SCOTT SIMON, HOST:
This is WEEKEND EDITION from NPR News. I’m Scott Simon. In his State of the Union address, President Obama called for Congress to raise the minimum wage to $9 an hour, up from its current rate of 7.25.
PRESIDENT BARACK OBAMA: Today, a full-time worker making the minimum wage earns $14,500 a year. Even with the tax relief we’ve put in place, a family with two kids that earns the minimum wage still lives below the poverty line. That’s wrong.
SIMON: But does raising the minimum wage help families if it discourages hiring? David Leonhardt is with his. He’s the Washington bureau chief of the New York Times. David, thanks for being back with us.
DAVID LEONHARDT: Thanks for having me.
SIMON: What do history and numbers say? Is raising the minimum wage a good way to help low-wage workers?
LEONHARDT: Raising the minimum wage pretty clearly helps low-wage workers. I think sometimes you hear it described as some sort of free lunch and other times you hear it described as an economic calamity, and I don’t think it’s either of those.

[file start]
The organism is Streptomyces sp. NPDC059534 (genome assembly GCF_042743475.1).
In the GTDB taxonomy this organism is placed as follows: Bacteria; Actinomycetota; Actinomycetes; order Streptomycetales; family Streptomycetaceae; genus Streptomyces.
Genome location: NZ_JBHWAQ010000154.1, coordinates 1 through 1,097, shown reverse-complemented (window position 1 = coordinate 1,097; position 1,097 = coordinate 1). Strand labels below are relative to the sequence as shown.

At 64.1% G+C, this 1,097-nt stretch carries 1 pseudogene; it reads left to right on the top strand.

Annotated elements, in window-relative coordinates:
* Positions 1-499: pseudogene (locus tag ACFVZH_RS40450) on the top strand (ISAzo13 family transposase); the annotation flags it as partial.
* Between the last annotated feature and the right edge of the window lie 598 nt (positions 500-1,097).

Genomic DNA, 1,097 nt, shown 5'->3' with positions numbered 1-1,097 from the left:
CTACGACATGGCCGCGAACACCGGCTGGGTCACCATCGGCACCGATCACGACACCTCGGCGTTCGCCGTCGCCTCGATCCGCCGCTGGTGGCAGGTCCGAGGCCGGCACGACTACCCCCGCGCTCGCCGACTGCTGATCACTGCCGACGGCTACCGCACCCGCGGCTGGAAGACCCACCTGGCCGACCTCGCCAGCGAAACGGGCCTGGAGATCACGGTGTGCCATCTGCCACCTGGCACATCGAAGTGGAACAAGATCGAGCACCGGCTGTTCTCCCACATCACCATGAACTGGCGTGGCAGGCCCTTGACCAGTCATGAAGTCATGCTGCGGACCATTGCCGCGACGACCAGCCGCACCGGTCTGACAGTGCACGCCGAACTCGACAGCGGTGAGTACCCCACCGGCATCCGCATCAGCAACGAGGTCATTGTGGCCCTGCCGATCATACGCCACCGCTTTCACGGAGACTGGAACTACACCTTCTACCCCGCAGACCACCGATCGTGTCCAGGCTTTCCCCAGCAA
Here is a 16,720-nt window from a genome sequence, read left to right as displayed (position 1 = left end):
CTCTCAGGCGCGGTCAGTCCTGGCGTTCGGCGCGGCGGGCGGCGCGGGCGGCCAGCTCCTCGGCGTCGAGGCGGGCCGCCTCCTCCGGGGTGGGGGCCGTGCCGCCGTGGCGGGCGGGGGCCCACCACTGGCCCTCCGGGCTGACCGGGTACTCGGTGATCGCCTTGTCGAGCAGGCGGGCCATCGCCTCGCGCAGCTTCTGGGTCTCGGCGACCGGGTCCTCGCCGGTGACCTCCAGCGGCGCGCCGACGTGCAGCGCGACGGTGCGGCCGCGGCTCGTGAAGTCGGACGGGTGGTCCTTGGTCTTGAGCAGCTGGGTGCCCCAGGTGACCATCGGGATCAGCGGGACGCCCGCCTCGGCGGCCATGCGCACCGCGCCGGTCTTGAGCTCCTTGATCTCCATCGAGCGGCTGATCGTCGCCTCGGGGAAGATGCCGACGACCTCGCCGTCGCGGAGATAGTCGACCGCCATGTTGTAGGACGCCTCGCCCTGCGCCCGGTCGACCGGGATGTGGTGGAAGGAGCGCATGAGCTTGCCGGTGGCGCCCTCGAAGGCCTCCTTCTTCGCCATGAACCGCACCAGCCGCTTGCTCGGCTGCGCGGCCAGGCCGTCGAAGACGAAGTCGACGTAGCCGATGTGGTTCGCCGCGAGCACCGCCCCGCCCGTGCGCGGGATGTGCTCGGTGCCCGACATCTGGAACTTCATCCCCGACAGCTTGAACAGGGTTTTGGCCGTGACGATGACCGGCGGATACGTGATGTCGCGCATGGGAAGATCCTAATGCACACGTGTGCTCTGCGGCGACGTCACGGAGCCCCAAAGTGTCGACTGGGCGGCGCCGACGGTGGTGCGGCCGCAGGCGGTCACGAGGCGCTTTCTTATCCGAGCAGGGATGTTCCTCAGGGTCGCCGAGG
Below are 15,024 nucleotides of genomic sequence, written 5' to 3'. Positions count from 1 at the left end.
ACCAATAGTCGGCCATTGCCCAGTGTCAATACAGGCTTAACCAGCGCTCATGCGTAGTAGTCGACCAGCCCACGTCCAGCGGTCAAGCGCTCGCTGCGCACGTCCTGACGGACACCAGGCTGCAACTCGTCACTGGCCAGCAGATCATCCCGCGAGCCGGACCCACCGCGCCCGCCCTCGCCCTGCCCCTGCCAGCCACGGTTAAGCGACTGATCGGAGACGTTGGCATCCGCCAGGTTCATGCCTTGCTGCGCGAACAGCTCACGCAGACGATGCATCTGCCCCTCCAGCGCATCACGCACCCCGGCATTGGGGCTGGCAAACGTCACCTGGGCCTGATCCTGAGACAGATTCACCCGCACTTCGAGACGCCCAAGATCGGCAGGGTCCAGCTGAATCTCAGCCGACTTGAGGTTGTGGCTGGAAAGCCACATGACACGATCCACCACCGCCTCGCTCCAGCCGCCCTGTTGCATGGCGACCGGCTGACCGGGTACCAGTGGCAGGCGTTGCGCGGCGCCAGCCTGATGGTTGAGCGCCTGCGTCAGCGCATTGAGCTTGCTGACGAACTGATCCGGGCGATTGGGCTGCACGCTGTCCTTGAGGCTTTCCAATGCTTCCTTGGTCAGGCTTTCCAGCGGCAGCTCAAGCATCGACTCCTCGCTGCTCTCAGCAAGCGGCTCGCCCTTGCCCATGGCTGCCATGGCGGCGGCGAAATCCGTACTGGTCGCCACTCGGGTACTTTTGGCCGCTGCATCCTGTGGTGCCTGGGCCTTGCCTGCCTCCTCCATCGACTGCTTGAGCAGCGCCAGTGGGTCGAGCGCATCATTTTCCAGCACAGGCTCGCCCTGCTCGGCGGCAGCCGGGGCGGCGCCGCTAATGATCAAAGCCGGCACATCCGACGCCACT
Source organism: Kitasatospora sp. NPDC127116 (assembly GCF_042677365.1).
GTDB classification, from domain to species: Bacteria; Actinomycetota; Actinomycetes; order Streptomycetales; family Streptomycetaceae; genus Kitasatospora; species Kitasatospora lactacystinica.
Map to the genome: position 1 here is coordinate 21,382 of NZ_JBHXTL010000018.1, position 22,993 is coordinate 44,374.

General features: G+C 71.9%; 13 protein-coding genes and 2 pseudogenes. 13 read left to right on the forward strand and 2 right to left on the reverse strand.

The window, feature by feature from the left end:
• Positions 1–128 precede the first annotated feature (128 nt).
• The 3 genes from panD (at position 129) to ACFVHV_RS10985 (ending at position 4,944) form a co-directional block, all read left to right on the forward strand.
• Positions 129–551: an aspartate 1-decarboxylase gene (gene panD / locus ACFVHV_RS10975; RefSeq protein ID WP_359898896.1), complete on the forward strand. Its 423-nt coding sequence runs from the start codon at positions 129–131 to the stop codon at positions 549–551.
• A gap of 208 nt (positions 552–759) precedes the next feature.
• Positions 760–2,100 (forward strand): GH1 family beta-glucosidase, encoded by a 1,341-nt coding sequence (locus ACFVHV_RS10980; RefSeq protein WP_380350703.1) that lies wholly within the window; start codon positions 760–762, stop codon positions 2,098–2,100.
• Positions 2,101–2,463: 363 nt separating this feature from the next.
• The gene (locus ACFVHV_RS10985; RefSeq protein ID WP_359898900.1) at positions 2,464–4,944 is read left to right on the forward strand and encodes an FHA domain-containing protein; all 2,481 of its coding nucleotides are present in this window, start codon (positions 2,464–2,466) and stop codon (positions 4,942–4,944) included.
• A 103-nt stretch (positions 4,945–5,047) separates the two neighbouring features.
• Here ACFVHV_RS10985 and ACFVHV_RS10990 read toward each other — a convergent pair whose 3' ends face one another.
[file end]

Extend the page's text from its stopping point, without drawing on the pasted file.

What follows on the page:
SIMON: Why not?
LEONHARDT: Because what happens when companies have to pay higher wages, the evidence suggests, is that although it may have some modest effect on employment, it doesn’t have a big effect on employment. And so what that means is that the companies absorb the higher wages. And they absorb them either through taking a hit to their profit or they raise their prices, which means that essentially it comes out of all of their customers, which is to say the society as a whole. So, you can think of it as moving some income from the middle and the top toward the bottom.